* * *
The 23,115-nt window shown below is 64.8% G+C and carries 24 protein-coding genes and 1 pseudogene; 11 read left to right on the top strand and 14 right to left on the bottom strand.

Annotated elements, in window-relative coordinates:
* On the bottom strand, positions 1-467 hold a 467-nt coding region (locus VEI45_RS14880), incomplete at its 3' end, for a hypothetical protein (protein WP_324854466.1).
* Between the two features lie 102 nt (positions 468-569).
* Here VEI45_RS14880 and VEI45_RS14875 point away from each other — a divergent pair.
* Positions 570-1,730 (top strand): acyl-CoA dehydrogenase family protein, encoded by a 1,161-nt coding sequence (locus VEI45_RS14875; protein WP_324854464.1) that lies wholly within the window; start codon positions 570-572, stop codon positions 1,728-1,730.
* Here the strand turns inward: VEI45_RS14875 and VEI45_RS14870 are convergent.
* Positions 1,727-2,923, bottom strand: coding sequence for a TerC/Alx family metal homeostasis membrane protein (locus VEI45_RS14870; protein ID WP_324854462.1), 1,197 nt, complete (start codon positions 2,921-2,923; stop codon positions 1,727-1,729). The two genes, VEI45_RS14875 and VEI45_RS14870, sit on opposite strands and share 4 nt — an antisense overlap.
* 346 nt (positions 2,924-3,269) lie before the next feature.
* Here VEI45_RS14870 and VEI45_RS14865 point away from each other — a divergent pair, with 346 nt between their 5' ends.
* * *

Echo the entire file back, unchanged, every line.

The 23,115-nt window shown below is 64.8% G+C and carries 24 protein-coding genes and 1 pseudogene; 11 read left to right on the top strand and 14 right to left on the bottom strand.

Annotated elements, in window-relative coordinates:
* On the bottom strand, positions 1-467 hold a 467-nt coding region (locus VEI45_RS14880), incomplete at its 3' end, for a hypothetical protein (protein WP_324854466.1).
* Between the two features lie 102 nt (positions 468-569).
* Here VEI45_RS14880 and VEI45_RS14875 point away from each other — a divergent pair.
* Positions 570-1,730 (top strand): acyl-CoA dehydrogenase family protein, encoded by a 1,161-nt coding sequence (locus VEI45_RS14875; protein WP_324854464.1) that lies wholly within the window; start codon positions 570-572, stop codon positions 1,728-1,730.
* Here the strand turns inward: VEI45_RS14875 and VEI45_RS14870 are convergent.
* Positions 1,727-2,923, bottom strand: coding sequence for a TerC/Alx family metal homeostasis membrane protein (locus VEI45_RS14870; protein ID WP_324854462.1), 1,197 nt, complete (start codon positions 2,921-2,923; stop codon positions 1,727-1,729). The two genes, VEI45_RS14875 and VEI45_RS14870, sit on opposite strands and share 4 nt — an antisense overlap.
* 346 nt (positions 2,924-3,269) lie before the next feature.
* Here VEI45_RS14870 and VEI45_RS14865 point away from each other — a divergent pair, with 346 nt between their 5' ends.